Sunday, April 10, 2011

One of Our JMU Undergrad Astronomers at NCUR 2011

At this year's National Conference for Undergraduate Research (NCUR), JMU's Physics and Astronomy research was represented by Nathan DiDomenico (a sophomore!), who presented his work on "The Spectral Properties of Galaxies with Water Maser Emission." In Nathan's own words, here are some thoughts about this event:

Last week I was in Ithaca New York for the National Conference for Undergraduate Research (NCUR) held at Ithaca College. The conference was fun and interesting. Being able to get out of class for a few days and getting to know other students who are doing research at JMU was definitely a plus. NCUR is a conference for students involved in all areas of research so I was able to see thought provoking presentations from many different fields. We left JMU Wednesday in the early morning and 8 hours later we were in Ithaca New York.

There were really two parts to the conference, the oral presentations that were held in several of the university’s lecture halls, and the poster presentations held in the school’s gym.

Both types of presentations were interesting to go to. At the poster sessions I was able to browse through a number of interesting presentations and discuss them with the student conducting that research; discussions were informal and thus provided good opportunities to get exposed to a broad sample of research conducted by students all around the nation. The oral presentations consisted in fifteen minutes talks plus five minutes after the talk set aside for questions; I think many of them were very well prepared.

I personally presented a poster, my first on the work I conducted so far on the properties of galaxies that host megamasers. Megamasers in disk configurations (in active galactic nuclei) give us the vital ability to get accurate distance measurements to very distant galaxies. Because of this, it is essential that we locate a much larger sample of these megamaser disks to constrain the Hubble constant; knowing the host properties of the galaxies that have masers is key to finding more of these megamasers disks. I have compiled optical data for the largest sample of galaxies hosting masers and classified them via their optical emission lines. I was able to present my research to a number of interested students as well as scientists who had come to the conference.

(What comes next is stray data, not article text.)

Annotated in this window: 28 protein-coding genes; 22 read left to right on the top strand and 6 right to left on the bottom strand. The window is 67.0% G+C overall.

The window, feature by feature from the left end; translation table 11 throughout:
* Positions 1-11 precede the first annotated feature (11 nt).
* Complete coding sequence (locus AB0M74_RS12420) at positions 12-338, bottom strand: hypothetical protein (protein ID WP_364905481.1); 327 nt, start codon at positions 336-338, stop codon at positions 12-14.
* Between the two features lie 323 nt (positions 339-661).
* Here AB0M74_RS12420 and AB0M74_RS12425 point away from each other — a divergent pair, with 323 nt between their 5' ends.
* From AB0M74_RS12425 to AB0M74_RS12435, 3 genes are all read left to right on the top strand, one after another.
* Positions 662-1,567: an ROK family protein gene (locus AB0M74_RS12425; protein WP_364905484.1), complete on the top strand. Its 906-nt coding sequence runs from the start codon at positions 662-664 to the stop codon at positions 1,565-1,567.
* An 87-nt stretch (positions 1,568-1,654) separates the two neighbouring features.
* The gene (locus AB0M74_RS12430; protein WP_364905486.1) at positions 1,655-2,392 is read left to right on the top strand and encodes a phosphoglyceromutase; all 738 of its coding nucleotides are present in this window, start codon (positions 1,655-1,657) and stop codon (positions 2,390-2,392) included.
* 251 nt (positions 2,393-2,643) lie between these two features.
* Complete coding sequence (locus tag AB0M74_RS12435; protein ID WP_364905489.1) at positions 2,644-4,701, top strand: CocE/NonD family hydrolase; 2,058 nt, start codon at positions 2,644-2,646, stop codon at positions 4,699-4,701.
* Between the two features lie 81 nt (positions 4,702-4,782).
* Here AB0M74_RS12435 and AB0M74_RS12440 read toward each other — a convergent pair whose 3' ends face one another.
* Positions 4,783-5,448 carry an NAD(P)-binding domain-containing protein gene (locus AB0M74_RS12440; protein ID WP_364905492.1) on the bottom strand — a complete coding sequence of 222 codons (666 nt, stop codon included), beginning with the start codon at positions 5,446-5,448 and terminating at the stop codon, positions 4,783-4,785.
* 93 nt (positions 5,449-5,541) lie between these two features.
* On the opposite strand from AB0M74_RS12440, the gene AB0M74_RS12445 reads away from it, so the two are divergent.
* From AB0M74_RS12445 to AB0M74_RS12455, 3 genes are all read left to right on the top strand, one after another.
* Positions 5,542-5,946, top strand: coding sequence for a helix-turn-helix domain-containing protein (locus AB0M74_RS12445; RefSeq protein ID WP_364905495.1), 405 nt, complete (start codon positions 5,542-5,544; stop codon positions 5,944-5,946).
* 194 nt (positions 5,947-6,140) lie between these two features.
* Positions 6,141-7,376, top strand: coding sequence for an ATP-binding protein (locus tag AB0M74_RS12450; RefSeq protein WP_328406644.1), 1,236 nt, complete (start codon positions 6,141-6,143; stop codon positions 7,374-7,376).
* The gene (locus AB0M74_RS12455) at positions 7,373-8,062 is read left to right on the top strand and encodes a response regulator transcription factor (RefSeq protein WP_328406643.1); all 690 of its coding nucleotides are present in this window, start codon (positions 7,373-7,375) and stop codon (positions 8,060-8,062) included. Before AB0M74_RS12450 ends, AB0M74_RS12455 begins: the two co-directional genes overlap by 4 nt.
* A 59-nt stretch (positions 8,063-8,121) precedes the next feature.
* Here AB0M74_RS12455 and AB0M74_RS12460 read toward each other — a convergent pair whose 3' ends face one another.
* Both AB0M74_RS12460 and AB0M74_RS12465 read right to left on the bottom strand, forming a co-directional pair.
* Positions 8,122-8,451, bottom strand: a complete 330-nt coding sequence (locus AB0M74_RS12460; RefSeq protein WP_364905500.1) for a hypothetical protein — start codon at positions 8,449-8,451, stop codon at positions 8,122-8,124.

I would suggest that any wise college student adheres to the fooling creed: “work hard play hard”. The group of 11 JMU students (as well as the faculty chaperones) I went to NCUR with was no exception. When we were not presenting our research or learning of about others’ research we wasted no time in goofing around. The first night we were there we conquered the pizzas from “Northeast Pizza and Beer” (that place gives new meaning the words “large pizza”), and then to our delight discovered that it was karaoke night. We couldn’t deny the crowd the sound of our voices, so we sang a few classics (I think we had a pretty sizeable fan base before we left). In the evenings we typically agreed on a place to eat and joked with each other into the night. The group was able to bond quickly and overall everyone seemed to enjoy each other’s company; this made the trip just as entertaining as it was educational.

My bottom line: undergraduates involved in research should try not to miss the opportunity to participate to an NCUR.

-Nathan DiDomenico

Here is Nathan enthusiastically explaining his findings to a good crowd of undergraduate science sponges.... aaah, students.

In case you need more reasons to be jealous of the good time NCUR students could generally have, added here is also a little (rather poorly in quality) movie caught by one of the two faculty chaperones during one of the impressively well organized lunches.